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The Idol ends by dividing audiences!

The Idol was universally predicted to be the next great thing for prestige TV when audiences mourned the end of Succession in May. However, many viewers feel misled now that the show’s five episodes, which were cut from an initial six-episode run, have come to an end. After making such big claims, why was the show such a critical bomb?

The HBO series was pitched as a stylized indictment of contemporary success and poisonous culture in the music business. It follows struggling pop diva Jocelyn (Lily-Rose Depp) as she falls into the perilous arms of nefarious club owner Tedros (Abel Tesfaye).

Critics have instead referred to it as twisted torture porn as some viewers stopped watching after the second episode while others “hate-watched” the entire thing.

Its lackluster reception raises an important question about the status of television today: are we so oversaturated with new programming that shows are shamelessly drifting into controversial terrain just to avoid being missed?

The Idol is packed with prominent faces, including its creators, Euphoria director Sam Levinson and Grammy award-winning musician Tesfaye (aka The Weeknd). However, its flashy names consistently outshine the story.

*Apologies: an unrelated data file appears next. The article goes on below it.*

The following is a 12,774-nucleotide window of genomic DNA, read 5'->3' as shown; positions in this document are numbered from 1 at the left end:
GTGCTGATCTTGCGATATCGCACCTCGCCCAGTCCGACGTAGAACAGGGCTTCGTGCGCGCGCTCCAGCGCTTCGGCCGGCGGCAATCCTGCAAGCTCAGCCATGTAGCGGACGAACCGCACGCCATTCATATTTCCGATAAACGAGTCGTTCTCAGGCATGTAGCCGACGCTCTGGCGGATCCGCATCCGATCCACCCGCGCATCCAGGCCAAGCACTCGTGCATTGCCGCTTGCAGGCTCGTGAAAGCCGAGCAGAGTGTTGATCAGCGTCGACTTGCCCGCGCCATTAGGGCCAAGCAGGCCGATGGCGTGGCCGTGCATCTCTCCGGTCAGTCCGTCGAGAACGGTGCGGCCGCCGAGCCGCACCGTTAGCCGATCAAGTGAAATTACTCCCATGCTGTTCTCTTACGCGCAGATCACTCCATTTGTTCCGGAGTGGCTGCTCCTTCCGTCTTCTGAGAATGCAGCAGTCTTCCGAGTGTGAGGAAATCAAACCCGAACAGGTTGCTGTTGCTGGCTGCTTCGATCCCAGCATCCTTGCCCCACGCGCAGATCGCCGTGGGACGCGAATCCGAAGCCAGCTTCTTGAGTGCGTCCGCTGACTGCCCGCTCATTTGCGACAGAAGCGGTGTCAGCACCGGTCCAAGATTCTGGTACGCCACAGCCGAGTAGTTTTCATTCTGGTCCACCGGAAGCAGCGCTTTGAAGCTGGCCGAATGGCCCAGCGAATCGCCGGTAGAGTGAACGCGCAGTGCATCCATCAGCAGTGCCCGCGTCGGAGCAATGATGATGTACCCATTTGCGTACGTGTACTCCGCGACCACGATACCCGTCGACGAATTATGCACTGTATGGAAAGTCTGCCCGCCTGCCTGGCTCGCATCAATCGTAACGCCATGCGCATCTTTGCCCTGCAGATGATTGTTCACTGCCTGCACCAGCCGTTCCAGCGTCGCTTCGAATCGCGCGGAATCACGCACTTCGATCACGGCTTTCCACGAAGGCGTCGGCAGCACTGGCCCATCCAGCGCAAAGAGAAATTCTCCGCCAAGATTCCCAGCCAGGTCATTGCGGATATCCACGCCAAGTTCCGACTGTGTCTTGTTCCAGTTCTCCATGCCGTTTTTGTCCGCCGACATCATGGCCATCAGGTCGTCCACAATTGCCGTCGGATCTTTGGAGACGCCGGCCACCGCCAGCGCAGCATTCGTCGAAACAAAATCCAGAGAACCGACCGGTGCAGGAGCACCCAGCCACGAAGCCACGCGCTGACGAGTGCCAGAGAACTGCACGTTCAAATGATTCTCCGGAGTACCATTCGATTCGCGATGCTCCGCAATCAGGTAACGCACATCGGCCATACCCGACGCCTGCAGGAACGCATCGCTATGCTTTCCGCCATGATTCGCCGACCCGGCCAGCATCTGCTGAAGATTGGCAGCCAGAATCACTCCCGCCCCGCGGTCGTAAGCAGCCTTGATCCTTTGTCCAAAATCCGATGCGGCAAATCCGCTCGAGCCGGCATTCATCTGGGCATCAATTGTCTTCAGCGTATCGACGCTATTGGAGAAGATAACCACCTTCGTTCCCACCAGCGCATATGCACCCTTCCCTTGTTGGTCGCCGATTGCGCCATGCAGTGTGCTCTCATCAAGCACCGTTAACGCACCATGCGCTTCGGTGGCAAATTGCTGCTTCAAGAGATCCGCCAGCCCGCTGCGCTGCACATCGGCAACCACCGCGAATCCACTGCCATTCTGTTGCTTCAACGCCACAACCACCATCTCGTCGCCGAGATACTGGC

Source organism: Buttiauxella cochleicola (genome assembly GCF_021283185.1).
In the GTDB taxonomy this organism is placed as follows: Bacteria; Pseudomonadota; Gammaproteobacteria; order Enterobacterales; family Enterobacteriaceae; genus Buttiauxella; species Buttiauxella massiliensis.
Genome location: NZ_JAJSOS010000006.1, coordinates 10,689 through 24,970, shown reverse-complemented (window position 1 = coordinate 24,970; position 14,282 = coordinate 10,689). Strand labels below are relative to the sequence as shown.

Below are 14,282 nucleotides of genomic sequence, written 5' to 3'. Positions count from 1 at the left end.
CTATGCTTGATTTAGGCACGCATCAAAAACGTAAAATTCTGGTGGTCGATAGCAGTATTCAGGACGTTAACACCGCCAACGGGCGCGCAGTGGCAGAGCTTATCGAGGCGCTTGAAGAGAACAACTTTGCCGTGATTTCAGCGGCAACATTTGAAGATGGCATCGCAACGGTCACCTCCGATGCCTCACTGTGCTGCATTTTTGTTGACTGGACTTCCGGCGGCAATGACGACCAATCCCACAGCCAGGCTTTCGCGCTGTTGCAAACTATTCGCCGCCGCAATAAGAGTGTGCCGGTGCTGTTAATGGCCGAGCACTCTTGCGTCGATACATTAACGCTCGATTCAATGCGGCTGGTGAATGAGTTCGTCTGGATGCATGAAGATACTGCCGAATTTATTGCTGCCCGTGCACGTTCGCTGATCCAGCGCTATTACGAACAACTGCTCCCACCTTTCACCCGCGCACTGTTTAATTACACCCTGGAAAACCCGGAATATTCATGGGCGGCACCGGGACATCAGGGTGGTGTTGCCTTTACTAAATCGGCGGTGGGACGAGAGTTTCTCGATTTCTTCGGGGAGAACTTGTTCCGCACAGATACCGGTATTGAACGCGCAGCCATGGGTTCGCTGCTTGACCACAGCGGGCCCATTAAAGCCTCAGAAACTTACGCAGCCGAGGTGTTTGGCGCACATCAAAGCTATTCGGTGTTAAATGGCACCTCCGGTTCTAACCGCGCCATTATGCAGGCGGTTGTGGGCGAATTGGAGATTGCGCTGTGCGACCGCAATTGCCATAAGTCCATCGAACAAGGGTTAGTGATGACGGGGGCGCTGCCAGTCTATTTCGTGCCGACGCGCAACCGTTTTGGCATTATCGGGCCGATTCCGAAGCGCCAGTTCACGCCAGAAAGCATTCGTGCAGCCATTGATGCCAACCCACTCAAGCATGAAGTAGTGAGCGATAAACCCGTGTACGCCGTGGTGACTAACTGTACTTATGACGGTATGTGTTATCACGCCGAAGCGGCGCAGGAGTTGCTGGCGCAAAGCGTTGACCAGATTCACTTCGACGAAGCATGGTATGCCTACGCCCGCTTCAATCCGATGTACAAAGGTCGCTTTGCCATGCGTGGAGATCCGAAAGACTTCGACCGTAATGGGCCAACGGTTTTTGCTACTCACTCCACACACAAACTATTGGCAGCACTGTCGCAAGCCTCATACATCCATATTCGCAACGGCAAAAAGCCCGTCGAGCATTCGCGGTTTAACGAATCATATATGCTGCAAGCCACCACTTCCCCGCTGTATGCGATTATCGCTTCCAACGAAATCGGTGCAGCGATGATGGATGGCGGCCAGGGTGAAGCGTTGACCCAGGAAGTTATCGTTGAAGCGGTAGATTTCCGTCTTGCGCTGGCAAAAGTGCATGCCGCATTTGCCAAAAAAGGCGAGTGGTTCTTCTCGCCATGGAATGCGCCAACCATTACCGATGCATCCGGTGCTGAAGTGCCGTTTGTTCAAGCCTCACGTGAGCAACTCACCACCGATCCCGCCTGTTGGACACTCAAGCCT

It could have been interesting to see how the industry machine behind a falling star tries to revive her career (the first episode hinted at this storyline and showed the most promise), but instead, it chooses a weak plot that sexualizes trauma.

Both the tone and pace are chaotic. Jocelyn quickly falls under Tedros’s rat-tail spell, so much so that she lets him fire her longtime chef and friend. However, about three episodes later, she asks that he be completely removed from her professional life.

In just two episodes, Tedros himself transforms from a yelling, cocaine-snorting dictator to a clumsy, disheveled wimp.

By the time it’s all over, a Vanity Fair exposé makes him persona non grata. Although it is intended to seem like gratifying retaliation against a man who believed he had everyone under control, it instead arouses indifference. We don’t know Tedros, Jocelyn, Destiny, or Dyanne well enough to be concerned about where they end up.

It was best put by James Poniewozik, the chief TV critic for The New York Times: “In this era of smoothed-out TV mediocrity, you need pull to make a show this bad.”

Established artists and renowned directors can afford the risk of producing a show that reduces abuse to a hollow, hyper-stylized – and ultimately useless – performance. Although one failed attempt is unlikely to define their careers, it might change how people view modern TV.

Creators are scrambling to find methods to distinguish their material from the glut as intellectual property proliferates across streaming platforms, but going against the grain can occasionally backfire.

Have you seen the last episode of this TV series? What did you think of it? Go ahead and leave your thoughts on the comments section below. Wanna be in the know when it comes to Hollywood? Sign-up for our newsletter so you won’t miss out on the latest. Have a good one!

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